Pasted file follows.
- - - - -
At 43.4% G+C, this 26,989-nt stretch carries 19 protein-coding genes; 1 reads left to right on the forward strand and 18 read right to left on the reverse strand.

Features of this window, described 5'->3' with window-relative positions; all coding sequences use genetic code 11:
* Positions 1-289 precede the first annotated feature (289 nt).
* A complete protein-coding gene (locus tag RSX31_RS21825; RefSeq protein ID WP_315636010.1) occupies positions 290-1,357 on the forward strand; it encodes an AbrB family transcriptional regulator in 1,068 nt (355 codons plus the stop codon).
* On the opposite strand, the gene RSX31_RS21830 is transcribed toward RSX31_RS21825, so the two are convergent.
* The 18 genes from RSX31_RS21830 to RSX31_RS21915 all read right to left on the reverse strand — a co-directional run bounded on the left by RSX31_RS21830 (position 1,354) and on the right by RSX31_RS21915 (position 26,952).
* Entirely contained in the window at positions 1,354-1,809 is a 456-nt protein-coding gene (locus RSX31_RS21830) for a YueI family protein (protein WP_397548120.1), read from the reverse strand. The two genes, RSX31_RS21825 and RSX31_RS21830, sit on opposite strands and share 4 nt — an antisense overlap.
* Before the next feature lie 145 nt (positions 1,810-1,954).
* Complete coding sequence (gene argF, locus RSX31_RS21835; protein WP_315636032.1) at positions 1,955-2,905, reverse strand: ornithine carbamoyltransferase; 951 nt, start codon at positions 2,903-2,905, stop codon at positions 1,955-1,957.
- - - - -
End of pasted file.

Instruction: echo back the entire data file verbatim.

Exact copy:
At 43.4% G+C, this 26,989-nt stretch carries 19 protein-coding genes; 1 reads left to right on the forward strand and 18 read right to left on the reverse strand.

Features of this window, described 5'->3' with window-relative positions; all coding sequences use genetic code 11:
* Positions 1-289 precede the first annotated feature (289 nt).
* A complete protein-coding gene (locus tag RSX31_RS21825; RefSeq protein ID WP_315636010.1) occupies positions 290-1,357 on the forward strand; it encodes an AbrB family transcriptional regulator in 1,068 nt (355 codons plus the stop codon).
* On the opposite strand, the gene RSX31_RS21830 is transcribed toward RSX31_RS21825, so the two are convergent.
* The 18 genes from RSX31_RS21830 to RSX31_RS21915 all read right to left on the reverse strand — a co-directional run bounded on the left by RSX31_RS21830 (position 1,354) and on the right by RSX31_RS21915 (position 26,952).
* Entirely contained in the window at positions 1,354-1,809 is a 456-nt protein-coding gene (locus RSX31_RS21830) for a YueI family protein (protein WP_397548120.1), read from the reverse strand. The two genes, RSX31_RS21825 and RSX31_RS21830, sit on opposite strands and share 4 nt — an antisense overlap.
* Before the next feature lie 145 nt (positions 1,810-1,954).
* Complete coding sequence (gene argF, locus RSX31_RS21835; protein WP_315636032.1) at positions 1,955-2,905, reverse strand: ornithine carbamoyltransferase; 951 nt, start codon at positions 2,903-2,905, stop codon at positions 1,955-1,957.